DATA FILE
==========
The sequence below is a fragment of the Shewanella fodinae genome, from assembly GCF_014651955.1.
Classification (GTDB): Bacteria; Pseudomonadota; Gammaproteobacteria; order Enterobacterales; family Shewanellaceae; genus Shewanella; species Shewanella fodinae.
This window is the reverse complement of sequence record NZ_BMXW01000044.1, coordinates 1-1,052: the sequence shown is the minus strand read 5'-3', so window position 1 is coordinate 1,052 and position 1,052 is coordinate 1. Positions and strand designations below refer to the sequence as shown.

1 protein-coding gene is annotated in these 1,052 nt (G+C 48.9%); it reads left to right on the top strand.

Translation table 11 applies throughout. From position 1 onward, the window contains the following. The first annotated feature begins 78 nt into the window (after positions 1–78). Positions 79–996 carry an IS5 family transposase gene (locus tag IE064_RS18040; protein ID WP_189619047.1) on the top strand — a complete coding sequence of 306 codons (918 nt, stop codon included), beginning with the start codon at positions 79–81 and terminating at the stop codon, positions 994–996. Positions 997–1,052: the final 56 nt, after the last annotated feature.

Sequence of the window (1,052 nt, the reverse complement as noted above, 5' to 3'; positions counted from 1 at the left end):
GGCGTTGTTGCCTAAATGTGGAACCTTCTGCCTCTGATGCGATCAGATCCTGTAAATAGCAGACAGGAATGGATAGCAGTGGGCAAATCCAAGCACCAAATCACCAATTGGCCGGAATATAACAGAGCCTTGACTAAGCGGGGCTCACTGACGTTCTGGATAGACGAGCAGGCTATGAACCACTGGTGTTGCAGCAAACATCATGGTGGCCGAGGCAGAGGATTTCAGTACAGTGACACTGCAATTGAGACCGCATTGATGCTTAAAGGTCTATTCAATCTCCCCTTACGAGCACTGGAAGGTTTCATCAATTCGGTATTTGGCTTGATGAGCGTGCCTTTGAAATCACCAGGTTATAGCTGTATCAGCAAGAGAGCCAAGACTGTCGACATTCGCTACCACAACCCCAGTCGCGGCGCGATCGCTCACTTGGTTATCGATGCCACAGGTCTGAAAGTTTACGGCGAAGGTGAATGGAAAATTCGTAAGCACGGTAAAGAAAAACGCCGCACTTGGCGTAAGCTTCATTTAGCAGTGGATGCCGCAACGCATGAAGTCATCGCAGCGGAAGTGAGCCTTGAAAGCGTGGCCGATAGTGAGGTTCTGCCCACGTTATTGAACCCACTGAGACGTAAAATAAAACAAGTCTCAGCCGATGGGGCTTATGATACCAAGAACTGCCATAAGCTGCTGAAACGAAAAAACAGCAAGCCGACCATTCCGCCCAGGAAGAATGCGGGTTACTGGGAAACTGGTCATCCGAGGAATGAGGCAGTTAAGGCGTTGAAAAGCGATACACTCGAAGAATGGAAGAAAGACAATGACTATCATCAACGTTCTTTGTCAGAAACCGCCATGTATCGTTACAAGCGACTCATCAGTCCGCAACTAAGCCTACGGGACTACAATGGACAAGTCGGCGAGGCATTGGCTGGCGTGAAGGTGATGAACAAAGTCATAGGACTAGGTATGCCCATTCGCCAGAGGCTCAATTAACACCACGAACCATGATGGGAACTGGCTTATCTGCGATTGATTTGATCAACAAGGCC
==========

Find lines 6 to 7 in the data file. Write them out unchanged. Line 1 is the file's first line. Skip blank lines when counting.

Sequence of the window (1,052 nt, the reverse complement as noted above, 5' to 3'; positions counted from 1 at the left end):
GGCGTTGTTGCCTAAATGTGGAACCTTCTGCCTCTGATGCGATCAGATCCTGTAAATAGCAGACAGGAATGGATAGCAGTGGGCAAATCCAAGCACCAAATCACCAATTGGCCGGAATATAACAGAGCCTTGACTAAGCGGGGCTCACTGACGTTCTGGATAGACGAGCAGGCTATGAACCACTGGTGTTGCAGCAAACATCATGGTGGCCGAGGCAGAGGATTTCAGTACAGTGACACTGCAATTGAGACCGCATTGATGCTTAAAGGTCTATTCAATCTCCCCTTACGAGCACTGGAAGGTTTCATCAATTCGGTATTTGGCTTGATGAGCGTGCCTTTGAAATCACCAGGTTATAGCTGTATCAGCAAGAGAGCCAAGACTGTCGACATTCGCTACCACAACCCCAGTCGCGGCGCGATCGCTCACTTGGTTATCGATGCCACAGGTCTGAAAGTTTACGGCGAAGGTGAATGGAAAATTCGTAAGCACGGTAAAGAAAAACGCCGCACTTGGCGTAAGCTTCATTTAGCAGTGGATGCCGCAACGCATGAAGTCATCGCAGCGGAAGTGAGCCTTGAAAGCGTGGCCGATAGTGAGGTTCTGCCCACGTTATTGAACCCACTGAGACGTAAAATAAAACAAGTCTCAGCCGATGGGGCTTATGATACCAAGAACTGCCATAAGCTGCTGAAACGAAAAAACAGCAAGCCGACCATTCCGCCCAGGAAGAATGCGGGTTACTGGGAAACTGGTCATCCGAGGAATGAGGCAGTTAAGGCGTTGAAAAGCGATACACTCGAAGAATGGAAGAAAGACAATGACTATCATCAACGTTCTTTGTCAGAAACCGCCATGTATCGTTACAAGCGACTCATCAGTCCGCAACTAAGCCTACGGGACTACAATGGACAAGTCGGCGAGGCATTGGCTGGCGTGAAGGTGATGAACAAAGTCATAGGACTAGGTATGCCCATTCGCCAGAGGCTCAATTAACACCACGAACCATGATGGGAACTGGCTTATCTGCGATTGATTTGATCAACAAGGCC